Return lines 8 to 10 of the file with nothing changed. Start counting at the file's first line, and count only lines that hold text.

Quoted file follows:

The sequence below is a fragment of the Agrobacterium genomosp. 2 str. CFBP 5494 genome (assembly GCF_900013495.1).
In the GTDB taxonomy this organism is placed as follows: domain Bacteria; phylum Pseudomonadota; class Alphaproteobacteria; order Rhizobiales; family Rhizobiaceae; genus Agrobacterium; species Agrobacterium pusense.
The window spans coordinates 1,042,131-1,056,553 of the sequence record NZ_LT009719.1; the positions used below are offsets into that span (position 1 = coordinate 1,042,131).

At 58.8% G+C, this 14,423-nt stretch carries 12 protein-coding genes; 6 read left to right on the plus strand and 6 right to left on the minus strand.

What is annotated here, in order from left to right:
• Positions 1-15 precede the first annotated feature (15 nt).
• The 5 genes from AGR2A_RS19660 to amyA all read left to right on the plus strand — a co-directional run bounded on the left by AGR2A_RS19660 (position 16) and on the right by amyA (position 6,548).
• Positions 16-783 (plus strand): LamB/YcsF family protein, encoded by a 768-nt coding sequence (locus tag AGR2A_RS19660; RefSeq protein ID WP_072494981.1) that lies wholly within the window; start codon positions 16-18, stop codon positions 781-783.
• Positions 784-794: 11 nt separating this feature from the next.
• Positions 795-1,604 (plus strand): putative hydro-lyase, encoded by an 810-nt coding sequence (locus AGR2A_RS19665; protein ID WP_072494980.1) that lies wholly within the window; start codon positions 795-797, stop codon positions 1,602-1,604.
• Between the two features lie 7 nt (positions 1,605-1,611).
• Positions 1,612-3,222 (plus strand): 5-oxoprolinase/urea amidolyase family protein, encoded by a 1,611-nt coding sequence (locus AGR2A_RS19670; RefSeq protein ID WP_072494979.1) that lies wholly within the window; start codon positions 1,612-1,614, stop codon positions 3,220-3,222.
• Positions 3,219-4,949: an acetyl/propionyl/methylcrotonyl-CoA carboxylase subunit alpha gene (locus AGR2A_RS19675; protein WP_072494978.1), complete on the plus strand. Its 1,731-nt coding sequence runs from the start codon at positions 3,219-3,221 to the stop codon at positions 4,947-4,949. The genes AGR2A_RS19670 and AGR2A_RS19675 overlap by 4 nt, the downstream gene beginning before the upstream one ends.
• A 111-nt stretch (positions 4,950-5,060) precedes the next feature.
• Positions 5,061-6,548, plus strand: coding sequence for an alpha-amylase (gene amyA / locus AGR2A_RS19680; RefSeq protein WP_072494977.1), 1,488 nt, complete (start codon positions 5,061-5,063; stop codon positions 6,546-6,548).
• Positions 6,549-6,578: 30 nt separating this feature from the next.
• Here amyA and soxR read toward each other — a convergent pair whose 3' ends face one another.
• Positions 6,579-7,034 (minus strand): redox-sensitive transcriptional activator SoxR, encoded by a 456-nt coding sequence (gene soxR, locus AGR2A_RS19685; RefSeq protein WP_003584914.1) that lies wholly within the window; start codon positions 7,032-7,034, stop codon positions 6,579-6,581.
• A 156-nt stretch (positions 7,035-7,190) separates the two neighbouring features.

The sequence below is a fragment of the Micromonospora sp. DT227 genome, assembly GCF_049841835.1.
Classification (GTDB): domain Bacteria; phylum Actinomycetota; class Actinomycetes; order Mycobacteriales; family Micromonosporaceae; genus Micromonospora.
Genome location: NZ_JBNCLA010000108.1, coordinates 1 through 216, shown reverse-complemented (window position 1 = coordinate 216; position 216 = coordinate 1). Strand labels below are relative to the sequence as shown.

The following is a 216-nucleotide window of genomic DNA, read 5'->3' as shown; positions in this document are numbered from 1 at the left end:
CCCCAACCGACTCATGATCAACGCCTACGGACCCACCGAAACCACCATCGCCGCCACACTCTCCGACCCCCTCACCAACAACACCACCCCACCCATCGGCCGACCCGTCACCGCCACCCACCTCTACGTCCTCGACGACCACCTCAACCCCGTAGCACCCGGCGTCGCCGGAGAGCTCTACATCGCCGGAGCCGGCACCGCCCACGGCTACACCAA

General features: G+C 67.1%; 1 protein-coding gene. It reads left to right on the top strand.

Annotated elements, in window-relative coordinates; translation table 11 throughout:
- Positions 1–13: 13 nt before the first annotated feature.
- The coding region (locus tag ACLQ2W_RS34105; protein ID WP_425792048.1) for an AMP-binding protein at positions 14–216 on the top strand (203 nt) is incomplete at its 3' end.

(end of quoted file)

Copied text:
• Positions 16-783 (plus strand): LamB/YcsF family protein, encoded by a 768-nt coding sequence (locus tag AGR2A_RS19660; RefSeq protein ID WP_072494981.1) that lies wholly within the window; start codon positions 16-18, stop codon positions 781-783.
• Positions 784-794: 11 nt separating this feature from the next.
• Positions 795-1,604 (plus strand): putative hydro-lyase, encoded by an 810-nt coding sequence (locus AGR2A_RS19665; protein ID WP_072494980.1) that lies wholly within the window; start codon positions 795-797, stop codon positions 1,602-1,604.